Selected readings on US charter schools
Laurie Lee has an analogy she likes to use about education standards.
It goes: You have an elephant, a snake, a chimpanzee and a panther, and in order for them to pass the third grade, they have to climb a tree. Of course, they won’t all be able to do it. The lesson? You have to be able to fit the needs of the child instead of the child conforming to the education system.
Lee is executive director of A+ Arkansas, a grassroots coalition of more than 3,000 parents, educators and business leaders, including members of Walmart’s Walton family, seeking education reform that includes more charter schools.
“Education is the foundation of everything in our community, including economics,” Lee says. “If you don’t have a good education system, how can you expect to have a good economy in Arkansas? All of these people realize that if we have strong education, we have a strong Arkansas. We have to do a better job of making sure our kids can compete not just in the Arkansas market or a national market, but in a global market.”
The coalition is currently lobbying legislators at the state capitol in Little Rock. They are pushing four major reforms, developed from 28 town hall meetings across the state last fall, which they want to pass during the legislative session.
The first education reform focuses on district choice in order to broaden school choice options for parents. There are approximately 33 charter schools in Arkansas.
“If your child’s school is not fitting their needs, as a parent you should have the option to take your child to whatever school you see fit,” Lee says.
The group has already been successful on this front with state Sen. Johnny Key, a Republican, introducing a bill last week that would eliminate barriers for students to attend any school. Key tweeted, “Kids should not be bound to attend a school b/c of arbitrary, imaginary lines that create a ‘district.’ ” Critics argue that the bill would encourage “white flight” in that white parents could move their children out of a minority district and into a white one. They also worry that such an allowance would kill small school districts.
Lee argues that many of these small districts should be shut down because they are failing.
“If the traditional public school is failing and the kids coming out of it can’t compete in college or for jobs, don’t you want it to die?” she asks.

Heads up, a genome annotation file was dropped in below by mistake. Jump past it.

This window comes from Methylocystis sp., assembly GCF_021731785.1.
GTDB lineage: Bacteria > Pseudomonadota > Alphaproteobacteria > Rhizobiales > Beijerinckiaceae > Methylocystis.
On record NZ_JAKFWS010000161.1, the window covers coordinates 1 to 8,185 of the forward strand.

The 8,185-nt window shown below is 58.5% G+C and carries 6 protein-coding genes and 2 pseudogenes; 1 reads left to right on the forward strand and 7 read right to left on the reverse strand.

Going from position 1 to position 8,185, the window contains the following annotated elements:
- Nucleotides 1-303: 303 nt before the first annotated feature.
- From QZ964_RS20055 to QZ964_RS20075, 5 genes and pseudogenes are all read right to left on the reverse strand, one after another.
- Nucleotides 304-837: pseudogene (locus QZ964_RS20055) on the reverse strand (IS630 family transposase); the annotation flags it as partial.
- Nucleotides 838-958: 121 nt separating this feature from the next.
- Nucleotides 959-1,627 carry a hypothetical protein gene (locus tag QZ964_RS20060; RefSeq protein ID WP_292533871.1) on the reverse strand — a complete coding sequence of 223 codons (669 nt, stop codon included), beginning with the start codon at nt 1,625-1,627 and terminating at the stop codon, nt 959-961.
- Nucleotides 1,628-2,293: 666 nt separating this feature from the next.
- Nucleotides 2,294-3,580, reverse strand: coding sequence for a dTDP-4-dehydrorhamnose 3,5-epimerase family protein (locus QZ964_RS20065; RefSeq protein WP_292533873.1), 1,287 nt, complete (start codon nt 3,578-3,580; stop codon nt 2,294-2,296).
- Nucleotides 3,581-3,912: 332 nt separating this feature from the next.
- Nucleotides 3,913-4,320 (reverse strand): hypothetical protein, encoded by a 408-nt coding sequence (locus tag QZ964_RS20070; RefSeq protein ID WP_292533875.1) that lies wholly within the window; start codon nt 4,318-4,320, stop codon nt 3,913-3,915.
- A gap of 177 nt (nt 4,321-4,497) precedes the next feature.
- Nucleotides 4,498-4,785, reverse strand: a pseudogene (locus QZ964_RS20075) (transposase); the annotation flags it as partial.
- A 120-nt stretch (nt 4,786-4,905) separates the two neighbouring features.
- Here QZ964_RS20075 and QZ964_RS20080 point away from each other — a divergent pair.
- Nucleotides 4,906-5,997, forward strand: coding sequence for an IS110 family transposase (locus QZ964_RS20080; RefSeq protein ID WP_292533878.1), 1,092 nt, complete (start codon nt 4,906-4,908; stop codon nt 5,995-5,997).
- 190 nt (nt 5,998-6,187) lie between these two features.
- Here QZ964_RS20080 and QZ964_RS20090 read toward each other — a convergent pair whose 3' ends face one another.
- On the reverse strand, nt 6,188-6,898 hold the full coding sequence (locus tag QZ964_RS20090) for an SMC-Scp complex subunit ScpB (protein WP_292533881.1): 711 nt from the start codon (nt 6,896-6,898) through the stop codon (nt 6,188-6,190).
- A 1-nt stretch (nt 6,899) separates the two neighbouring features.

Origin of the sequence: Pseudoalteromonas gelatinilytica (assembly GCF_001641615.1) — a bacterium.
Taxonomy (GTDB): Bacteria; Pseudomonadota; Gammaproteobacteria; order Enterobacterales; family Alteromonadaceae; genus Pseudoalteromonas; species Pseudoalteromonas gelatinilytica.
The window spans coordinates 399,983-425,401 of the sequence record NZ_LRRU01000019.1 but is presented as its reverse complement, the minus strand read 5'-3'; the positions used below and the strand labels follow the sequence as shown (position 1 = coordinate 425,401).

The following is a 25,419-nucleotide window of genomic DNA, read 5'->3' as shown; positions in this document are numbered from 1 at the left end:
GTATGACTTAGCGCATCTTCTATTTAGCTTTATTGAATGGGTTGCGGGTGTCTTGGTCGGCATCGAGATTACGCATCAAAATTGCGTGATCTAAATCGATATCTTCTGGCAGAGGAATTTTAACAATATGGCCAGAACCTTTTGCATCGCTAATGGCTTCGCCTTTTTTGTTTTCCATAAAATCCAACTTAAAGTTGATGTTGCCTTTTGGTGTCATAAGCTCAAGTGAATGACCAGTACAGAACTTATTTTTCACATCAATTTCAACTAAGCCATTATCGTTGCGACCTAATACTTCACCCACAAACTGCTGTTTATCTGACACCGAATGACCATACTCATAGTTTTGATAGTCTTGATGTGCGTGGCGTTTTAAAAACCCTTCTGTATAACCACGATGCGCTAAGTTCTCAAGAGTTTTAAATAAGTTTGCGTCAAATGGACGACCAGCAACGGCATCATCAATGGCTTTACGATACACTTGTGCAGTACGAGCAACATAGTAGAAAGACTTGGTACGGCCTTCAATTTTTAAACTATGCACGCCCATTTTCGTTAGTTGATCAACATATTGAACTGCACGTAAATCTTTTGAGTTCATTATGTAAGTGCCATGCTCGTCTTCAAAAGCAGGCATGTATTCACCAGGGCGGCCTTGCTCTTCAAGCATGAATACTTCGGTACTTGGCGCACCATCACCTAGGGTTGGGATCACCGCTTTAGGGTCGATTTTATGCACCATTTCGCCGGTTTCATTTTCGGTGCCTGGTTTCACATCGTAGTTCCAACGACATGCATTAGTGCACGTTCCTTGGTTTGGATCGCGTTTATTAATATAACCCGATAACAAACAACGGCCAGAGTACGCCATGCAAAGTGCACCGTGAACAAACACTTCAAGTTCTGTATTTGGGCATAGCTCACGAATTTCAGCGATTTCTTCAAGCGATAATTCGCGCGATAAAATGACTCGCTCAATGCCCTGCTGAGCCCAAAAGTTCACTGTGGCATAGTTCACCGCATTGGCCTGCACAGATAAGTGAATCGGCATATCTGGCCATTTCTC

Last November, the Arkansas Department of Education released a report that showed more than half of Arkansas’ 1,102 K-12 public schools were failing achievement and graduation goals in the state’s revised school accountability system in the 2011-12 school year. In 2009, a report by the state education department stated that the number of Arkansas schools repeatedly failing to meet math and literacy goals more than tripled during the last school year. However, the recent Education Week Quality Counts education survey ranked Arkansas fifth nationally in academic excellence.
A+ Arkansas also wants more charter schools and independence for them. The group suggests an independent authorizer for charter schools trying to start in the state rather than the state Board of Education. A bill sponsored by state Rep. Mark Bivano, a Republican legislator, was also introduced last week. Critics argue that the commission made up of legislators would be GOP-controlled. Lee argues that such a commission would allow charter schools to “think outside the box.”
The grassroots group also wants to move school board elections from September to November during general elections. Lee says this would save taxpayers money and increase turnout on education issues.
Lastly, Lee says they want to increase distance learning and allow students to take advantage of technology. To the critics, Lee says that they should come to the table and be part of the solution instead of being a naysayer.
“Why should we relegate failure to two-thirds of our 486,000 Arkansas students because we refuse to think outside the box?” she says.
Source: TakePart – by Suzi Parker